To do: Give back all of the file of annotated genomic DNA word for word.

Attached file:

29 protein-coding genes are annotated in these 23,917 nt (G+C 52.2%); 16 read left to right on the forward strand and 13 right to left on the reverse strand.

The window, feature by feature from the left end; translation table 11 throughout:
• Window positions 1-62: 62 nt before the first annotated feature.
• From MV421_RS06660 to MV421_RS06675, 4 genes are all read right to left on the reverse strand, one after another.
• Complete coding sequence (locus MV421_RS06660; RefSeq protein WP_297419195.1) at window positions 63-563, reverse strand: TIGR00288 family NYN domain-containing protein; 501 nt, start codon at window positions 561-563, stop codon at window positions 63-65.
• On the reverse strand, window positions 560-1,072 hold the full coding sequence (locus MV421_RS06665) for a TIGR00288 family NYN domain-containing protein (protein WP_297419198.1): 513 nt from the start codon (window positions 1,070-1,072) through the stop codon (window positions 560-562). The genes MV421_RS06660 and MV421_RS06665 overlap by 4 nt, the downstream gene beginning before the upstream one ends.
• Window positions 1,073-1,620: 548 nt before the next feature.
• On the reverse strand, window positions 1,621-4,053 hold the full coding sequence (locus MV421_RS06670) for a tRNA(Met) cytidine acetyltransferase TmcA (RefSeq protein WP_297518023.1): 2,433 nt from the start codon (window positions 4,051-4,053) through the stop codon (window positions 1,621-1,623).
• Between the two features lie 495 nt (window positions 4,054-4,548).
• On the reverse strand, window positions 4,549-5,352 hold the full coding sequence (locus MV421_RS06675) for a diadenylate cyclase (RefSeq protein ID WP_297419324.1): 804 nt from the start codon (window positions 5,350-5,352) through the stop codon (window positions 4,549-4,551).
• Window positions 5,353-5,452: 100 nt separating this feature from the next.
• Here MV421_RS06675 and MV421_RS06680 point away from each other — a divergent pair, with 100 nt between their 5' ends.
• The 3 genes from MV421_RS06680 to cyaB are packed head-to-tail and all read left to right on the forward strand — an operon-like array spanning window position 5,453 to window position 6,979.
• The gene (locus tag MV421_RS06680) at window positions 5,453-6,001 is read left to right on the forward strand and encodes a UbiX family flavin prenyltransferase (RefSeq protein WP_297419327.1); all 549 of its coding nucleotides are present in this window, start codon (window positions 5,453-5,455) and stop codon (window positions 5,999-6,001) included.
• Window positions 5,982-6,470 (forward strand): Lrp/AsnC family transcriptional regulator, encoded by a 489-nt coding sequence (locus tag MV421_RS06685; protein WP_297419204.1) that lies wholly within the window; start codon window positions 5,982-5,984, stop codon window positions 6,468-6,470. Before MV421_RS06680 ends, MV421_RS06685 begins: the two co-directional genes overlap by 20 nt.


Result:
29 protein-coding genes are annotated in these 23,917 nt (G+C 52.2%); 16 read left to right on the forward strand and 13 right to left on the reverse strand.

The window, feature by feature from the left end; translation table 11 throughout:
• Window positions 1-62: 62 nt before the first annotated feature.
• From MV421_RS06660 to MV421_RS06675, 4 genes are all read right to left on the reverse strand, one after another.
• Complete coding sequence (locus MV421_RS06660; RefSeq protein WP_297419195.1) at window positions 63-563, reverse strand: TIGR00288 family NYN domain-containing protein; 501 nt, start codon at window positions 561-563, stop codon at window positions 63-65.
• On the reverse strand, window positions 560-1,072 hold the full coding sequence (locus MV421_RS06665) for a TIGR00288 family NYN domain-containing protein (protein WP_297419198.1): 513 nt from the start codon (window positions 1,070-1,072) through the stop codon (window positions 560-562). The genes MV421_RS06660 and MV421_RS06665 overlap by 4 nt, the downstream gene beginning before the upstream one ends.
• Window positions 1,073-1,620: 548 nt before the next feature.
• On the reverse strand, window positions 1,621-4,053 hold the full coding sequence (locus MV421_RS06670) for a tRNA(Met) cytidine acetyltransferase TmcA (RefSeq protein WP_297518023.1): 2,433 nt from the start codon (window positions 4,051-4,053) through the stop codon (window positions 1,621-1,623).
• Between the two features lie 495 nt (window positions 4,054-4,548).
• On the reverse strand, window positions 4,549-5,352 hold the full coding sequence (locus MV421_RS06675) for a diadenylate cyclase (RefSeq protein ID WP_297419324.1): 804 nt from the start codon (window positions 5,350-5,352) through the stop codon (window positions 4,549-4,551).
• Window positions 5,353-5,452: 100 nt separating this feature from the next.
• Here MV421_RS06675 and MV421_RS06680 point away from each other — a divergent pair, with 100 nt between their 5' ends.
• The 3 genes from MV421_RS06680 to cyaB are packed head-to-tail and all read left to right on the forward strand — an operon-like array spanning window position 5,453 to window position 6,979.
• The gene (locus tag MV421_RS06680) at window positions 5,453-6,001 is read left to right on the forward strand and encodes a UbiX family flavin prenyltransferase (RefSeq protein WP_297419327.1); all 549 of its coding nucleotides are present in this window, start codon (window positions 5,453-5,455) and stop codon (window positions 5,999-6,001) included.
• Window positions 5,982-6,470 (forward strand): Lrp/AsnC family transcriptional regulator, encoded by a 489-nt coding sequence (locus tag MV421_RS06685; protein WP_297419204.1) that lies wholly within the window; start codon window positions 5,982-5,984, stop codon window positions 6,468-6,470. Before MV421_RS06680 ends, MV421_RS06685 begins: the two co-directional genes overlap by 20 nt.